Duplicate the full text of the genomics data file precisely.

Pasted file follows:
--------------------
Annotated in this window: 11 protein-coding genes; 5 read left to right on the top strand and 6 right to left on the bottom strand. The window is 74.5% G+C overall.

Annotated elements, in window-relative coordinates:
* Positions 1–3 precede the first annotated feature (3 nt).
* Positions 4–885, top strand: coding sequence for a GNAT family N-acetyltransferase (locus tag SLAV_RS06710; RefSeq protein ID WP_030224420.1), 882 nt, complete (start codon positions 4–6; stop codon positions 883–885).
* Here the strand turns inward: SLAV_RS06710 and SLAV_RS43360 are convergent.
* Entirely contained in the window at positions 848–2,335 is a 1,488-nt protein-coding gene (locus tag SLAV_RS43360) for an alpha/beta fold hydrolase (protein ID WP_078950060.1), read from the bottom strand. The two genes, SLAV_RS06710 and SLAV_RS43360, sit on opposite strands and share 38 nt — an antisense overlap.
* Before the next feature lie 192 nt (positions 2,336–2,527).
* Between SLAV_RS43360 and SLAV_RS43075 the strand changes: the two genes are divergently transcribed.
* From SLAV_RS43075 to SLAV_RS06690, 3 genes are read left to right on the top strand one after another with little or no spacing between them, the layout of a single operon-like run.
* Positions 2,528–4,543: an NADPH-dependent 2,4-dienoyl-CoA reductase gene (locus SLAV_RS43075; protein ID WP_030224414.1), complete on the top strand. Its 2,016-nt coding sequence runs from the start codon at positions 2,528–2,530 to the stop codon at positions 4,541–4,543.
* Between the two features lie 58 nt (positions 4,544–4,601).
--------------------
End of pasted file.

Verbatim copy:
Annotated in this window: 11 protein-coding genes; 5 read left to right on the top strand and 6 right to left on the bottom strand. The window is 74.5% G+C overall.

Annotated elements, in window-relative coordinates:
* Positions 1–3 precede the first annotated feature (3 nt).
* Positions 4–885, top strand: coding sequence for a GNAT family N-acetyltransferase (locus tag SLAV_RS06710; RefSeq protein ID WP_030224420.1), 882 nt, complete (start codon positions 4–6; stop codon positions 883–885).
* Here the strand turns inward: SLAV_RS06710 and SLAV_RS43360 are convergent.
* Entirely contained in the window at positions 848–2,335 is a 1,488-nt protein-coding gene (locus tag SLAV_RS43360) for an alpha/beta fold hydrolase (protein ID WP_078950060.1), read from the bottom strand. The two genes, SLAV_RS06710 and SLAV_RS43360, sit on opposite strands and share 38 nt — an antisense overlap.
* Before the next feature lie 192 nt (positions 2,336–2,527).
* Between SLAV_RS43360 and SLAV_RS43075 the strand changes: the two genes are divergently transcribed.
* From SLAV_RS43075 to SLAV_RS06690, 3 genes are read left to right on the top strand one after another with little or no spacing between them, the layout of a single operon-like run.
* Positions 2,528–4,543: an NADPH-dependent 2,4-dienoyl-CoA reductase gene (locus SLAV_RS43075; protein ID WP_030224414.1), complete on the top strand. Its 2,016-nt coding sequence runs from the start codon at positions 2,528–2,530 to the stop codon at positions 4,541–4,543.
* Between the two features lie 58 nt (positions 4,544–4,601).